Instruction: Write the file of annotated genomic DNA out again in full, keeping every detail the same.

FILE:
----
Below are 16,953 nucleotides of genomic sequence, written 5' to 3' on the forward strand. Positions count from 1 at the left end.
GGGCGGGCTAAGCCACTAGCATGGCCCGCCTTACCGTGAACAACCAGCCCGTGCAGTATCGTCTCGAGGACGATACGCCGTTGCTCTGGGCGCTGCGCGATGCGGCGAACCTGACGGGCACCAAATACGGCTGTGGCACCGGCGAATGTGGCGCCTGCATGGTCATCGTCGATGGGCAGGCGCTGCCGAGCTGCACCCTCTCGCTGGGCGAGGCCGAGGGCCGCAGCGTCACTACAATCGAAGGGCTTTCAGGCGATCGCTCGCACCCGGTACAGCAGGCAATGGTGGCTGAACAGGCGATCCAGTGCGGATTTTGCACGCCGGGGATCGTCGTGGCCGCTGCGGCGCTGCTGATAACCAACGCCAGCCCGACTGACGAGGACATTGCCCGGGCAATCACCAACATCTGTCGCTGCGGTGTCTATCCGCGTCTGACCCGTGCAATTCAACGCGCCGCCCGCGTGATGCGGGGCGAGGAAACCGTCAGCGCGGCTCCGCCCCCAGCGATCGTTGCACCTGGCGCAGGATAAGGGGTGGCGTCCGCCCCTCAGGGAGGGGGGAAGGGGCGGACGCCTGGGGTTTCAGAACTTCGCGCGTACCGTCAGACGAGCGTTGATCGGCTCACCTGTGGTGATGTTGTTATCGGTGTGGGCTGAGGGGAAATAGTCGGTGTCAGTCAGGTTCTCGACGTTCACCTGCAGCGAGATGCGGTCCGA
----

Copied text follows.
Below are 16,953 nucleotides of genomic sequence, written 5' to 3' on the forward strand. Positions count from 1 at the left end.
GGGCGGGCTAAGCCACTAGCATGGCCCGCCTTACCGTGAACAACCAGCCCGTGCAGTATCGTCTCGAGGACGATACGCCGTTGCTCTGGGCGCTGCGCGATGCGGCGAACCTGACGGGCACCAAATACGGCTGTGGCACCGGCGAATGTGGCGCCTGCATGGTCATCGTCGATGGGCAGGCGCTGCCGAGCTGCACCCTCTCGCTGGGCGAGGCCGAGGGCCGCAGCGTCACTACAATCGAAGGGCTTTCAGGCGATCGCTCGCACCCGGTACAGCAGGCAATGGTGGCTGAACAGGCGATCCAGTGCGGATTTTGCACGCCGGGGATCGTCGTGGCCGCTGCGGCGCTGCTGATAACCAACGCCAGCCCGACTGACGAGGACATTGCCCGGGCAATCACCAACATCTGTCGCTGCGGTGTCTATCCGCGTCTGACCCGTGCAATTCAACGCGCCGCCCGCGTGATGCGGGGCGAGGAAACCGTCAGCGCGGCTCCGCCCCCAGCGATCGTTGCACCTGGCGCAGGATAAGGGGTGGCGTCCGCCCCTCAGGGAGGGGGGAAGGGGCGGACGCCTGGGGTTTCAGAACTTCGCGCGTACCGTCAGACGAGCGTTGATCGGCTCACCTGTGGTGATGTTGTTATCGGTGTGGGCTGAGGGGAAATAGTCGGTGTCAGTCAGGTTCTCGACGTTCACCTGCAGCGAGATGCGGTCCGA